Lhündrub Tögal is a Dzogchen term and practice which holds the semantic field "leaping over", "direct crossing" and "direct approach". The Menngagde or 'Instruction Class' of Dzogchen teachings are, for instruction, divided into two indivisible aspects: Kadag Trekchö and Tögal (thod rgal). The practice of Trekcho is the basis for the practice of Tögal.

Tögal is the practice of "the six lamps" which constitute the preliminaries and the main practice.

The preliminaries constitute the practice of separating samsara and nirvana, "djungne-drosom".

The term 'lamp' connotes something that dispels darkness and refers to the illuminating quality of the practitioner's basic nature. This lamp has six aspects:

  1. the abiding lamp of the ground
  2. the citta flesh lamp
  3. the smooth white channel lamp
  4. the distant lasso water lamp
  5. the pure lamp of the expanse
  6. the bardo lamp of time

Theoretical basis

While the fundamentals of Tögal in both theory and practice are esoteric and barely accessible outside of the oral traditions of Tibetan Buddhism -- there being very little written about it, except in the context of translated practical manuals, e.g., by translator Erik Schmidt et al. -- it can, at least in theory, be understood through the formal analogies that are easily drawn between Tögal and various theories of contemporary science and (to a lesser extent) Western philosophy. These lines of analogy are drawn throughout the works of H.V. Guenther, especially his From Reductionism to Creativity and Matrix of Mystery.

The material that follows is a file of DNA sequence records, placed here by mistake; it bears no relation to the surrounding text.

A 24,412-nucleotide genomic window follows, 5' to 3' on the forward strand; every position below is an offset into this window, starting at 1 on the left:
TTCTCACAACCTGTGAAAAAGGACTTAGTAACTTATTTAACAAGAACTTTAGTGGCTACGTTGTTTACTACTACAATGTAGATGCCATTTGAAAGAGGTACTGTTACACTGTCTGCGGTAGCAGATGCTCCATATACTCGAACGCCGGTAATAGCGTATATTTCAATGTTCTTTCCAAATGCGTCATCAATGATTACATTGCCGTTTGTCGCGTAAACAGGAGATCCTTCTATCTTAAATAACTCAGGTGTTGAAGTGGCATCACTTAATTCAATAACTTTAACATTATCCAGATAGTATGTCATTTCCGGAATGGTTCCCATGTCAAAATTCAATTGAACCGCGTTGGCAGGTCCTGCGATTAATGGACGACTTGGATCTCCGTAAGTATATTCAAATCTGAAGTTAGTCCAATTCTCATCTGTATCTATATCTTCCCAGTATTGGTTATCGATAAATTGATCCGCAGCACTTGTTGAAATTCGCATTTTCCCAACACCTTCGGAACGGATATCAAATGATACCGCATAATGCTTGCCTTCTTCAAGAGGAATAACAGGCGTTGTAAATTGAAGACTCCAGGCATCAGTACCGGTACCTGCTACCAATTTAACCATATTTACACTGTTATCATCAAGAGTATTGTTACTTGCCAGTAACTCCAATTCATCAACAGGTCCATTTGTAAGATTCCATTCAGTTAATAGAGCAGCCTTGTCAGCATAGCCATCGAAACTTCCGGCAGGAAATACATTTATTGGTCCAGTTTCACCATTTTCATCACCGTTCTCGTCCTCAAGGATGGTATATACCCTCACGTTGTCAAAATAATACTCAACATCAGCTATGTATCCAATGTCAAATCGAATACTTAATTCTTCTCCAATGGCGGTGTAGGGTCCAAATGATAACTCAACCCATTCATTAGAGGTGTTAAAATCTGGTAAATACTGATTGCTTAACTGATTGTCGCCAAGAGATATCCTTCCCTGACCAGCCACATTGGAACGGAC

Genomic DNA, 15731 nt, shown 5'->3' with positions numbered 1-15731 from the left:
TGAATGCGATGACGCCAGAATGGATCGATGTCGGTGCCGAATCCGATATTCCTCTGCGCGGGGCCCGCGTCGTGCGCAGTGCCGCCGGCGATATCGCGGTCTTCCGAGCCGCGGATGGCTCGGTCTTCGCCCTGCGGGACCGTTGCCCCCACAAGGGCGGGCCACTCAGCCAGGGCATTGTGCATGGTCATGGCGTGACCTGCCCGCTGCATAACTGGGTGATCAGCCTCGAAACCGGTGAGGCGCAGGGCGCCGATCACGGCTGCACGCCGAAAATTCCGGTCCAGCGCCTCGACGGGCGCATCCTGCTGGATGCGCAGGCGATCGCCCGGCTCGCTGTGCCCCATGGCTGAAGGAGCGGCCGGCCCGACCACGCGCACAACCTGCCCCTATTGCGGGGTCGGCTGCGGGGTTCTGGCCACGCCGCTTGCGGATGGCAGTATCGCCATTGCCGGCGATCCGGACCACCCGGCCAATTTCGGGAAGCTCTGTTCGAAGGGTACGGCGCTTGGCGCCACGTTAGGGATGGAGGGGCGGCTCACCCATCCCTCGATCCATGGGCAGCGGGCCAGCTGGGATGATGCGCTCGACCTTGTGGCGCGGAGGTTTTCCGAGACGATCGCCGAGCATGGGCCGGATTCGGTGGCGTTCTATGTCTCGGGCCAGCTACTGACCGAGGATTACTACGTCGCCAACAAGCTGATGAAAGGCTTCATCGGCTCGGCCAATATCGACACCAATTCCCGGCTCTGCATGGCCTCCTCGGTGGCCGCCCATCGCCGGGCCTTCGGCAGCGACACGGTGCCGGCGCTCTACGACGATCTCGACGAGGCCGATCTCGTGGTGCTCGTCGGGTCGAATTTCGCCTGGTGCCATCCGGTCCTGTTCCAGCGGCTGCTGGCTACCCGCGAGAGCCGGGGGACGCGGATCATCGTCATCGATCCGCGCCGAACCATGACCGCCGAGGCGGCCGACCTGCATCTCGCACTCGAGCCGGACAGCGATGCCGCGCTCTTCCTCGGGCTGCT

One esoteric text on Tögal is readily available in English translation, 'The Sun's Life-Giving Force' (also known as 'The Circle of the Sun'), by 17th century Tibetan master Tsele Natsok Rangdröl. The translation is found in Guenther's Meditation Differently.


The dzogchenpa through sadhana engenders stability in abiding in the nature of mind through the discipline of Trekcho and with this as foundation and support, may progress the refinement of Togal. Whilst Trekcho reveals the nature of the Dharmakaya, Togal reveals the Sambhogakaya and Nirmanakaya.[1] The discipline of Togal employs refined 'forms' (Tibetan: གནདWylie: gnad) of 'bodily posture' (Sanskrit: asana, mudra and bandha) and 'visual focus' or 'gaze' (Sanskrit: drishti) to incite four specific visionary experiences.

In the following quotation of Pettit (1999: p.80), 'mantric syllables' are bija, the the 'buddha paradises' are Pure land:

"In the four visions of all-surpassing realization gnosis manifests spontaneously as visions of spheres of light containing mantric syllables and images of buddhas, "vajra chains" (rdo rje lug gu rgyud), and buddha paradises (zhing khams). After these visions reach the limit of diversity and completeness, all appearances recede in the ground of reality (dharmatã, chos nyid), and the perfection fo the three buddha bodies is attained [trikaya]."[2]


  1. Pettit, John Whitney (1999). Mipham's Beacon of Certainty: Illuminating the View of Dzogchen, the Great Perfection. Boston: Wisdom Publications. ISBN 0861711572, p.80
  2. Pettit, John Whitney (1999). Mipham's Beacon of Certainty: Illuminating the View of Dzogchen, the Great Perfection. Boston: Wisdom Publications. ISBN 0861711572, p.80


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